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Monday 21 January 2019
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Hengari’s ‘JV’ spree

Namibia Wildlife Resorts’(N- WR) Managing Director, Zelna Hengari has ignored the concerns of three cabinet ministers who expressed concern over a joint venture agreement between NWR and the Swapo-linked, Sun Karros. Since be- coming MD in 2014 NWR has entered into PPP agreements which some ministers feel could adversely affect its operations.
Finance Minister Calle Schlettwein in 2015 warned that NWR’s plan to enter into a joint venture with Sun Karros to setup up ‘glamorous tented camping’ could adversely affect its balance sheet because it poses poten- tial conflict or competition to NWR managed facilities.
While government is championing Public Private Partnerships, there are concerns that NWR recent scurry to enter into PPP agreements could adversely affect its operations.
This view is held by Finance Minister Calle Schlettwein who in 2015 warned that NWR’s plan to enter into a joint venture with Sun Karros to erect ‘glamorous tented camping’ could adversely affect its balance sheet, because it poses potential conflict or competition as far as NWR managed facilities is concerned.
Schlettwein at the time proposed that NWR should roll out the project on its own.
Hengari however maintains that glamping will not cannibalise NWR’s existing products as they are aimed at different market segments. Under the deal that was concluded in June 2018, Sun Karros will provide and build luxury tented camps and luxury camping at Daan Viljoen Game Reserve, Hobas, Sesriem, Namutoni, Okaukuejo and Waterberg and deliver services to NWR and in turn NWR will make available assets, services and workforce to Sun Karros.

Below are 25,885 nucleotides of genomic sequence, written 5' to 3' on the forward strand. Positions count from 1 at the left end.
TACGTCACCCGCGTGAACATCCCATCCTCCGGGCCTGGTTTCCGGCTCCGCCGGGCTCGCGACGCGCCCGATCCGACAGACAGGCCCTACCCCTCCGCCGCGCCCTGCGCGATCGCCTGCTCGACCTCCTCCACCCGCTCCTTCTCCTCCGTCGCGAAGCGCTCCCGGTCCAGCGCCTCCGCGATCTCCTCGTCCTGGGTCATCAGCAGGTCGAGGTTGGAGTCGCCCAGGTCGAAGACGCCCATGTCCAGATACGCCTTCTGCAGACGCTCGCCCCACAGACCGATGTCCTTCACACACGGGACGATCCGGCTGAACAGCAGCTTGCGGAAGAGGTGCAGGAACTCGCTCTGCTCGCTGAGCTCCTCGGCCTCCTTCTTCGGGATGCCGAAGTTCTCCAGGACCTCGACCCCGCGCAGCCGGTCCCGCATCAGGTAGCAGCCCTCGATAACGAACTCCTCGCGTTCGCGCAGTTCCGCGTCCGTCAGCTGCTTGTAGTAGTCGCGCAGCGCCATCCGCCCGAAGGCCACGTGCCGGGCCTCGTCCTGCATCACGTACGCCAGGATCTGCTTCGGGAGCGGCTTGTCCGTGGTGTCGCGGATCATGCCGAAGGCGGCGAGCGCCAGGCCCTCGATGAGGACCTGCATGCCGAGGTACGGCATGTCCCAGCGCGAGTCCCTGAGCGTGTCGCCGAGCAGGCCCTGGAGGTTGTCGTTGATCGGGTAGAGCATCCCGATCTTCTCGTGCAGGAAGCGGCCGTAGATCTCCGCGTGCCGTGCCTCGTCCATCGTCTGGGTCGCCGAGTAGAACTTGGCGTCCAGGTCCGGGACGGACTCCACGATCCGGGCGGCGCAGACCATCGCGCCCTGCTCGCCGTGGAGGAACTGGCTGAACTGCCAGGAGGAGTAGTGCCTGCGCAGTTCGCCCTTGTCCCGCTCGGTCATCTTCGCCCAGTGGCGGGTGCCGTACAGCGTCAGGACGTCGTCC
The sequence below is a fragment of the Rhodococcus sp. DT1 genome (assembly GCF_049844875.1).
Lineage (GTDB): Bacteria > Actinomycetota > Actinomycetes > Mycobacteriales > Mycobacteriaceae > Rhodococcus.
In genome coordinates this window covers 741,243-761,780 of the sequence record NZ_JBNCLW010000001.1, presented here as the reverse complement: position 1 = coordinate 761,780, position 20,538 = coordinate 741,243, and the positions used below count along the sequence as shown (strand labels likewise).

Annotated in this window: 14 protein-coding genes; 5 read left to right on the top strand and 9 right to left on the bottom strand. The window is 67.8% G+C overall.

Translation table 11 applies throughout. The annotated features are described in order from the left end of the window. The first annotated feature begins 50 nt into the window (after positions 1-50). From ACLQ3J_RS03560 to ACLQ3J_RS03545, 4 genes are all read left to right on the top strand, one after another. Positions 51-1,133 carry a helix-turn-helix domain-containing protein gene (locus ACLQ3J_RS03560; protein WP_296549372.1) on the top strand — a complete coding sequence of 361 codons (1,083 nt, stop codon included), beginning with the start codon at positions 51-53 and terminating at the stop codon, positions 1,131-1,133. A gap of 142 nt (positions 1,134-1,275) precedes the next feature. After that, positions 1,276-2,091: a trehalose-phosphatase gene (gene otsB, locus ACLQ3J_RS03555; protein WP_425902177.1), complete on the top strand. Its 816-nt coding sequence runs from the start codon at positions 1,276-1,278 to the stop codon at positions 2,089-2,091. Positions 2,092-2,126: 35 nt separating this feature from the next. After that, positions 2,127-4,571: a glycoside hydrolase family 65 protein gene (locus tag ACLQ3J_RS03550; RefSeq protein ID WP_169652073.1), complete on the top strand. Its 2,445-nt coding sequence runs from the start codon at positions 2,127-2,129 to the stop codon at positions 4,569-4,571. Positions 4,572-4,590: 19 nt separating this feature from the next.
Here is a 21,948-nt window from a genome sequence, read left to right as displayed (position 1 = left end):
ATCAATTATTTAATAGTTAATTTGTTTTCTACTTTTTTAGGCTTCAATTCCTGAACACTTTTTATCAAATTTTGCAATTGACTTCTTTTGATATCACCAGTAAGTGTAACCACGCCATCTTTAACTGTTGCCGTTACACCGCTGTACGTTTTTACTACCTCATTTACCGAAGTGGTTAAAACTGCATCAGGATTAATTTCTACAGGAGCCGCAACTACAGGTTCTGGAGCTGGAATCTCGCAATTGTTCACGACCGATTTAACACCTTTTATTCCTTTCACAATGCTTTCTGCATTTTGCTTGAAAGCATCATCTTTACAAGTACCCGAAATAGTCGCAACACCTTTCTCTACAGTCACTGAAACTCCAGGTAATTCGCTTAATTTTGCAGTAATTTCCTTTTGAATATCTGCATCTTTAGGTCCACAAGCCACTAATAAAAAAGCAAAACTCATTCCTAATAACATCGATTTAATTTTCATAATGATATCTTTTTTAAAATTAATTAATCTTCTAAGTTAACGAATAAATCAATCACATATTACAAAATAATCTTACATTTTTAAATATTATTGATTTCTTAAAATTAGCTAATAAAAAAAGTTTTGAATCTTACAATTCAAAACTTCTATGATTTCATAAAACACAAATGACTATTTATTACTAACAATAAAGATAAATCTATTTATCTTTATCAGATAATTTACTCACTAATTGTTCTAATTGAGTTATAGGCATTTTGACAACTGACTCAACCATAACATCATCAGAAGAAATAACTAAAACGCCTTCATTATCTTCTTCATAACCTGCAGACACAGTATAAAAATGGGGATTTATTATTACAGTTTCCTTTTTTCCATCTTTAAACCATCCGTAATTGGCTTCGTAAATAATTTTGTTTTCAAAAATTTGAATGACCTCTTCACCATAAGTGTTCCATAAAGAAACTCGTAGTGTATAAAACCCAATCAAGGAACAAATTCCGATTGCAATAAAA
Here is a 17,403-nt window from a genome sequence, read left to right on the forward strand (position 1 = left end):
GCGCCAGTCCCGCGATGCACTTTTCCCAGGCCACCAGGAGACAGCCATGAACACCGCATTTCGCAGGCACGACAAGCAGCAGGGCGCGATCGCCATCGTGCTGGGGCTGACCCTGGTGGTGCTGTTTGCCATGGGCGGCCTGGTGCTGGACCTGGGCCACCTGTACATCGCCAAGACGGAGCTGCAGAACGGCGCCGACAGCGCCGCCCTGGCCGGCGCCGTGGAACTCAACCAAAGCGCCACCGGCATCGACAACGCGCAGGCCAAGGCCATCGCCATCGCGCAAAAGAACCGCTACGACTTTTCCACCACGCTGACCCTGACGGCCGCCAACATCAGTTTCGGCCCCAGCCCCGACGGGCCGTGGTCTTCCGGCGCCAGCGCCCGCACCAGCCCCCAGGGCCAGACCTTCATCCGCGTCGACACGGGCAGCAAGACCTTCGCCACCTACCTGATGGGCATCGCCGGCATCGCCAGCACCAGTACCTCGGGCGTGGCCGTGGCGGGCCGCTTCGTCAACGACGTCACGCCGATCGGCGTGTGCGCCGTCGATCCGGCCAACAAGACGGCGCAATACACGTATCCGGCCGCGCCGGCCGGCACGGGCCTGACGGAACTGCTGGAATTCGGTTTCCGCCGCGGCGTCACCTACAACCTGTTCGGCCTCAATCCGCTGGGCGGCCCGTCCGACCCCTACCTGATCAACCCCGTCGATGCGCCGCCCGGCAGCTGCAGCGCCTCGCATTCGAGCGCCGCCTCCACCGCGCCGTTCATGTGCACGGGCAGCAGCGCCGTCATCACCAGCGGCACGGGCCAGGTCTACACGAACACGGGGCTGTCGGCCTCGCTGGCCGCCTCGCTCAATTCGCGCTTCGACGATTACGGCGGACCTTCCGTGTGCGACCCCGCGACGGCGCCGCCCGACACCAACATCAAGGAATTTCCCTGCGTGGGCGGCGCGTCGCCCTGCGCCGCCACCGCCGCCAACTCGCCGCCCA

There are also fears that the NWR/Sun Karros venture could be at the expense of NWR, especially if tourists move from the NWR facilities to the JV facilities and thereby reducing the income of NWR.
In Sesriem for instance, The Pa- triot can confirm that construction works are already underway and that the new facilities are being setup just metres from the NWR managed site. According to the joint venture agree- ment, the Sesriem facilities will be handed over to NWR after 30 years.
Schlettwein, in a letter seen by The Patriot, wrote to Environment and Tourism minister Pohamba Shifeta, expressing concern that “NWR is putting up its most lucrative sites for PPP instead of the sites which are struggling.”He questioned why NWR would prefer to share potential revenue with PPP partners instead of embarking on this project alone.
The country’s head of treasury also wanted to know why NWR needed Sun Karros to execute this project and what the distinct business prop- osition is that Sun Karros is putting on offer.
“We understand the project only requires N$25 million to start, what prevents NWR to acquire those funds and start the project with 100% share- holding given the lucrative return on investment expected?” queried a concerned Schlettwein.With NWR already in a PPP with Sun Karros for Daan Viljoen, Treasury further questioned the motive for entering into another agreement with the same company without giving an opportunity to the rest of the market.